I enter the almost deserted A&E department to just catch a glimpse of my mother sitting on a chair by the door of one of the side rooms. It is a flashback to January. I am expecting to see my father lying on a bed, wearing an operating theatre gown, wired up to heart monitors and connected to various tubes delivering the gasses and fluids vital for the sustenance of the human life.

To my enormous relief I get to the door and push it open to see my father sitting on the edge of a bed, still fully clothed and having his hand bandaged by a nurse. They are surprised to see me and immediately give me the full rundown of what has happened. Father has been bitten by the dog - a story in itself which I will save for another entry. He is OK for now but must return in the morning for a consultant to look at the wound. For now the black-hole has closed up and I relax - just a little. I don’t get back to my place until about 1:30am on Friday morning, tired but too full of adrenalin to sleep.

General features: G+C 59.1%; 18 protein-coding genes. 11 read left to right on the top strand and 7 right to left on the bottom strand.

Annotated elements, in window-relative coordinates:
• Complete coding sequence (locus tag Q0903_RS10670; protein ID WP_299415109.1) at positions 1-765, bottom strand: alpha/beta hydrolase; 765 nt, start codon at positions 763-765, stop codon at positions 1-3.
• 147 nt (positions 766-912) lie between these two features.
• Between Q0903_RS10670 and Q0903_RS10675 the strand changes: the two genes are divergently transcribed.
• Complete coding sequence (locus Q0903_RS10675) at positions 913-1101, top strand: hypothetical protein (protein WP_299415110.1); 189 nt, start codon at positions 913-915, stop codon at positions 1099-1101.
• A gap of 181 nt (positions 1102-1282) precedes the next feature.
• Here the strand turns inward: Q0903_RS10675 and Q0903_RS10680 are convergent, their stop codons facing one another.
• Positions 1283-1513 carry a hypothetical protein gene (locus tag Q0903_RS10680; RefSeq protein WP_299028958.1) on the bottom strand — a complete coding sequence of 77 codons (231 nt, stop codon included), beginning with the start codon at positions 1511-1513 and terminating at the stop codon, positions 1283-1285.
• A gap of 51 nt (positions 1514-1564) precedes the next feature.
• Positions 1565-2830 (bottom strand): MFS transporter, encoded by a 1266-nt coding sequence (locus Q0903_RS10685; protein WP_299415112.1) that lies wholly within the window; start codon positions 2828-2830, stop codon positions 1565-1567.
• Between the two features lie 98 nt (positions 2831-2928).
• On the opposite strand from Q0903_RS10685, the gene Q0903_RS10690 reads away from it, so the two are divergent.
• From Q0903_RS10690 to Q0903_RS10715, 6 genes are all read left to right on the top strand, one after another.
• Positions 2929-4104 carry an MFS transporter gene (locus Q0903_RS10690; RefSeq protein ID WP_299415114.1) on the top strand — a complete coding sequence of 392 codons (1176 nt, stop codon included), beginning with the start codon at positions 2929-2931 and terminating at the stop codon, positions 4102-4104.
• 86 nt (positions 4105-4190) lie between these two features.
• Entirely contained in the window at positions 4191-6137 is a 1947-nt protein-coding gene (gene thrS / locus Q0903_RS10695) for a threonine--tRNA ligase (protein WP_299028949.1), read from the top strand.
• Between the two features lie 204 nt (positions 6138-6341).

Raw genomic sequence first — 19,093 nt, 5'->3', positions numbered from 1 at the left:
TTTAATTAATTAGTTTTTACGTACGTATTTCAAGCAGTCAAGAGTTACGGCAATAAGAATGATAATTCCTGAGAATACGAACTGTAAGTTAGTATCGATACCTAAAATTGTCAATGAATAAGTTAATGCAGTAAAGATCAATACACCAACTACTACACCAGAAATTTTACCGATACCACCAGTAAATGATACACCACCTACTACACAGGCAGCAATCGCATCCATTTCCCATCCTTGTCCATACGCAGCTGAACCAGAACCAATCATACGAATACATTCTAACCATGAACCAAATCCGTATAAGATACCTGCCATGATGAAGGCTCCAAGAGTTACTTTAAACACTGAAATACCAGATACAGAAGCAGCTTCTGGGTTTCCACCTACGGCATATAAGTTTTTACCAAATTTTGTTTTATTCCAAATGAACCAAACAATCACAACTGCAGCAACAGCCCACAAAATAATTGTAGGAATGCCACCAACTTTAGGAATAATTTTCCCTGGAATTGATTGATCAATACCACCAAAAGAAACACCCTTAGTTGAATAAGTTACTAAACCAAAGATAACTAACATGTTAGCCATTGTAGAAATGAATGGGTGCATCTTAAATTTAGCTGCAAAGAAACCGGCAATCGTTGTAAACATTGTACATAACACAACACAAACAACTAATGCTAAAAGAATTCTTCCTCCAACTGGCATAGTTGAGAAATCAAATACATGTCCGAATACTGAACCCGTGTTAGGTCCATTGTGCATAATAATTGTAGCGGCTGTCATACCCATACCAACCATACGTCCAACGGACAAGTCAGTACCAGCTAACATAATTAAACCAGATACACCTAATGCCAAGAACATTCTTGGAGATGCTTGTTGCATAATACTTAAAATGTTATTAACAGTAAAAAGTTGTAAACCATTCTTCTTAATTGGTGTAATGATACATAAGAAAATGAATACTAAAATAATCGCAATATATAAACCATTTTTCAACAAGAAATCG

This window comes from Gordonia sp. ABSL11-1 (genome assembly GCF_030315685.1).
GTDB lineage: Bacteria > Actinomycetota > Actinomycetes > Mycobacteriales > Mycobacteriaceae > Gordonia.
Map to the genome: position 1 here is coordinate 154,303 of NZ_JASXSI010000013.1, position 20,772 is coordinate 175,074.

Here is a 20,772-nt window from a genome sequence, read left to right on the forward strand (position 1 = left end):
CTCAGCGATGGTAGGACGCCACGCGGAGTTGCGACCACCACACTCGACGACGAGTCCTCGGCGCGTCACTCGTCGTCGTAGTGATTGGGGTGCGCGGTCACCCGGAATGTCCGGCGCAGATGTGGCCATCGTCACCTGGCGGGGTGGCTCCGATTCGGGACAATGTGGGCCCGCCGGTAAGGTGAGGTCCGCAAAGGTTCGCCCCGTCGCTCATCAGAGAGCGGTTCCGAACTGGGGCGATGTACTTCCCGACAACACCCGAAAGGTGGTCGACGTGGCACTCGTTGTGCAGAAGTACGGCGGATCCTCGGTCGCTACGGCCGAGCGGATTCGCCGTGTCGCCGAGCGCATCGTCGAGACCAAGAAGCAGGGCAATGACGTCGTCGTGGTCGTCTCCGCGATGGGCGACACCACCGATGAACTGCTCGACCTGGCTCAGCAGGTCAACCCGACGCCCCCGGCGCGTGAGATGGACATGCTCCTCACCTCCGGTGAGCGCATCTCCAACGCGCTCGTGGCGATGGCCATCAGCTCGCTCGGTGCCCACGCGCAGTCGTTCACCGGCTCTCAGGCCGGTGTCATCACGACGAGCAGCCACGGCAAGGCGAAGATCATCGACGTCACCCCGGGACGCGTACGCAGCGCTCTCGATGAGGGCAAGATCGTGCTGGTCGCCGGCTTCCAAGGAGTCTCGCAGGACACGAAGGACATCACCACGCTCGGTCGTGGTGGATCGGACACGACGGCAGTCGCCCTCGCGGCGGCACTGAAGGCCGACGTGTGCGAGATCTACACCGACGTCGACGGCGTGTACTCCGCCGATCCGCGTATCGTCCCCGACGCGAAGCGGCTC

Friday late afternoon I receive a call from my mother telling me that father has seen a consultant, they must operate and are concerned because his hand is showing signs of infection so he will be kept in hospital at least until Sunday. There began a weekend of visiting, and worrying and a return of the black-hole – smaller this time, but undeniably there again.

I write this on Sunday evening and I am pleased to say that Father is home again. He is not in any pain - although he is giving the dog a good deal of distance. I had a late lunch with them and we have discussed the biting incident and the future of the errant canine. Our conclusion is that the dog was not totally to blame, but is now living on borrowed time.